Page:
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Old June 16, 2013, 02:46 PM   #89
Senior Member
Join Date: July 30, 2008
Location: Missouri
Posts: 153
Lots of opinions have been shared...

a few arguments and one or two facts have even been presented. I do not own, or have the desire to own a 460, but I do own a 454 and a 475 Linebaugh. My preference for revolvers is for short barreled guns, easily paked on the hip. My opinion of the long cylinder guns such as the Smith X frame and the Magnum Research BFR is that they are ugly enough to knock a buzzard off of a dead Rhino.

Having said that, the performance of the 460 is mighty impressive. Still don't want to own one, but it did interest me enough to do a limited ballistic comparison using the program "Load from a Disk". Since it seems that many of the 460 fans tout the extreme velocity of 460 I selected a 250 Hornady XTP at a muzzle velocity of 2,000fps as the load of choice for that caliber. The 454 load is my handload using a 335 grain hard cast LBT bullet at 1460fps from a 6" Freedom Arms, and the 475 Linebaugh load is my handload using a 420grn hard cast LBT bullet at 1,300fps from a 5 1/4" BFR. Velocities for my handloads are as measured using an Oehler 35P chronograph.

Here are some graphs showing the results...

T1= 460 Smith and Wesson
T2= 454 Casull
T3= 475 Linebaugh




Taylor values for those who are interested...

Wind drift from a 10MPH crosswind


Interestingly, Among the loads compared, the energy numbers at 200 yards are very similar, with 460 coming in last place by small amount. It starts out well above the other two, but gets overtaken by the 475 at about 125 yards and then by the 454 at just short of 200 yards.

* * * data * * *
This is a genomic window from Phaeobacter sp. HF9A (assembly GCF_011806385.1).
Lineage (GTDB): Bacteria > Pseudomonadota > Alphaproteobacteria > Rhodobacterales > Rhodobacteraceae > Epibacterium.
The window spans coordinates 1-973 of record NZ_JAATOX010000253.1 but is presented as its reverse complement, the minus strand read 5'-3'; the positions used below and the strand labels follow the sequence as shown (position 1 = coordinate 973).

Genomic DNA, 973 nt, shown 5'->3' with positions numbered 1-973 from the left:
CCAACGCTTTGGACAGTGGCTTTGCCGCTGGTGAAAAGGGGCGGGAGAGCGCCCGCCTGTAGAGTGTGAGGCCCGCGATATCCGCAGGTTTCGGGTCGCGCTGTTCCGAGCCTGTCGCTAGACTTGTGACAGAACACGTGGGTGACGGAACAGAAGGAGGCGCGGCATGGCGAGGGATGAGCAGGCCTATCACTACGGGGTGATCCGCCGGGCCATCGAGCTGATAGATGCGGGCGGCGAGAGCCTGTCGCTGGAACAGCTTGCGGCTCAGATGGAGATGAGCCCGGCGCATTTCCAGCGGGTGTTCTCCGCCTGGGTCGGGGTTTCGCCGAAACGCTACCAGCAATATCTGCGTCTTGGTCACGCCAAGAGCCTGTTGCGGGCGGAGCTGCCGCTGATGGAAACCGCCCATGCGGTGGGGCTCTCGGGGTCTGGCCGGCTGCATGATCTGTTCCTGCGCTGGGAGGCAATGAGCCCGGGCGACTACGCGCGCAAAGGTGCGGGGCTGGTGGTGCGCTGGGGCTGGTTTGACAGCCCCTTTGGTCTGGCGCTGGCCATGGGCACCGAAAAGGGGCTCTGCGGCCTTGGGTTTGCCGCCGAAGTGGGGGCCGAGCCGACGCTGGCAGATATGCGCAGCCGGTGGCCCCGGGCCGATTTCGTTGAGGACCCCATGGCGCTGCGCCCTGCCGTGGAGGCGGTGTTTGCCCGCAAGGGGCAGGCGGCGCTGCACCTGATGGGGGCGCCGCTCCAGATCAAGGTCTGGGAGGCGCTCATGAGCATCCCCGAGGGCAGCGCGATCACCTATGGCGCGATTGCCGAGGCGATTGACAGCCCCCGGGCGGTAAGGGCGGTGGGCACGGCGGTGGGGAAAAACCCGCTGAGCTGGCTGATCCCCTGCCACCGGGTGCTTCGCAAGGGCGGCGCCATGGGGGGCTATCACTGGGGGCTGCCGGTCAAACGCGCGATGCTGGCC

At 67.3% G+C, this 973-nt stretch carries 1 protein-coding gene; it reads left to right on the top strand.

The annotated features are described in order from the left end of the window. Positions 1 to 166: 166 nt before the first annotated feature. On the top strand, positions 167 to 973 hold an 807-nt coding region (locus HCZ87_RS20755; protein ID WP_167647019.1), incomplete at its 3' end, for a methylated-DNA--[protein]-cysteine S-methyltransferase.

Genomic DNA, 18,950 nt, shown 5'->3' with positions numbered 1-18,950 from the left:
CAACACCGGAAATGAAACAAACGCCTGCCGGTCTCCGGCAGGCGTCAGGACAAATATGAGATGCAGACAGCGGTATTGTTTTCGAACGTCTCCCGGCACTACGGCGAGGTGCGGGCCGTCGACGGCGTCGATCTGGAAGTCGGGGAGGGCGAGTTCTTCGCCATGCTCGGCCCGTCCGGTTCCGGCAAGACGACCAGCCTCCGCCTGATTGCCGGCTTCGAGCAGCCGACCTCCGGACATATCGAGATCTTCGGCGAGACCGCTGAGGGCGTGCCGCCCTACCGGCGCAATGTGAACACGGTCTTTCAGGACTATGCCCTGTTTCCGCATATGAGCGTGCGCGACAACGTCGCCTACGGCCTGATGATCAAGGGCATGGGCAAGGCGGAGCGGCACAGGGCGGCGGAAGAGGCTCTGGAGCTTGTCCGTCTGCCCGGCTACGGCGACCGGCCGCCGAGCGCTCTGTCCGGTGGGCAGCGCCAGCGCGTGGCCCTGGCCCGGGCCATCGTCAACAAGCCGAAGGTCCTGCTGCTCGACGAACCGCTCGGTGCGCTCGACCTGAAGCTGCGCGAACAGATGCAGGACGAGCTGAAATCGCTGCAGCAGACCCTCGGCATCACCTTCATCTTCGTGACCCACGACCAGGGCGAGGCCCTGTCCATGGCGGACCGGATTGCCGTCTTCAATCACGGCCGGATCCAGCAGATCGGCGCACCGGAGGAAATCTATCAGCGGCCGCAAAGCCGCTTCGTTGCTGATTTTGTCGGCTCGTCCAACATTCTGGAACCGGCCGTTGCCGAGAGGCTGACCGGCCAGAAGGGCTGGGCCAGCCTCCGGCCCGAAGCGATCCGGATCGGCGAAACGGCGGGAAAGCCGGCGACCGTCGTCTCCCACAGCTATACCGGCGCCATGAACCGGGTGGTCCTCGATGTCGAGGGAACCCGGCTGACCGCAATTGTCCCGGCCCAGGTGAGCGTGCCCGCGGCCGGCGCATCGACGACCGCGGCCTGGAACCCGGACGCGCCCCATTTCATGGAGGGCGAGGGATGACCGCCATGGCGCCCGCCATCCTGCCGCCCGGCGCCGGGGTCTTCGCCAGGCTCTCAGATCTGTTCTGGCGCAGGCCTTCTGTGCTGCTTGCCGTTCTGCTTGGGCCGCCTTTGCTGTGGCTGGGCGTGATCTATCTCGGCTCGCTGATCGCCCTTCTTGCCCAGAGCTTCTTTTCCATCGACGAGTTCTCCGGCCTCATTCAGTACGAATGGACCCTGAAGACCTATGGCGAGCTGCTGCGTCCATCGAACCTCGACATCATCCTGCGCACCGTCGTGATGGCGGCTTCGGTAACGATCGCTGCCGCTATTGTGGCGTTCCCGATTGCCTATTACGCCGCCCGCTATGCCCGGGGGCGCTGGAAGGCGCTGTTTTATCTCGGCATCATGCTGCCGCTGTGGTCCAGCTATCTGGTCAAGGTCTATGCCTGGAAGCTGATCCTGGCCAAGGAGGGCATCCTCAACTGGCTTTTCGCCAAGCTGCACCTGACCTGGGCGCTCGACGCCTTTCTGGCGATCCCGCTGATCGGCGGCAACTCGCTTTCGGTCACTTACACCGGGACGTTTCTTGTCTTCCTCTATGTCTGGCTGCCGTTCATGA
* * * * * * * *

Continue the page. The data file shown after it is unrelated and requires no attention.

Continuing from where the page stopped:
The 460 does hold a significant advantage in trajectory at the 200 yard point, but the graph does show that you had better know the distance to the target within a pretty small error factor and exactly what your chosen load does if you choose to try to take advantage of the flatter trajectory. Twenty inches of drop is still a lot. When you start stretching the distance, the bullet begins a fairly steep plunge with any of these three.

Wind drift is the other area where the lighter bullet takes a a little bit of a beating by the heavier bullets. None of them are what I would call a "straight shooter" when it comes to bucking wind, but the heavier bullets hold the advantage.

For those interested, the results of the Taylor numbers are pretty predictable. Larger heavier bullets have a distinct advantage in this race. Good, bad, or indifferent...I'll let others argue about it.

There are a few things to keep in mind while looking at this information. Any bullet suitable for the 454 is also suitable for the 460. My personal preference is for heavier bullets, and I will sacrifice velocity. My experience is that this is a very reasonable trade. The barrels of the 454 and 475 are much shorter than the 8 3/8" 460 from which 250 grain bullets at 2,000 fps is attainable. I do not know how quickly the performance will fall off as barrel length is shortened. If anyone as verified data from a short barreled 460, I would very much like to see how it compares.

At the end of the day, all three are powerful and very capable of taking large game at distances that are well beyond an average shooters ability. If you intend to shoot much past 100 yards, you had better know your business and be well practiced and proficient. Beyond that, it is as much a matter of personal preference as anything else.

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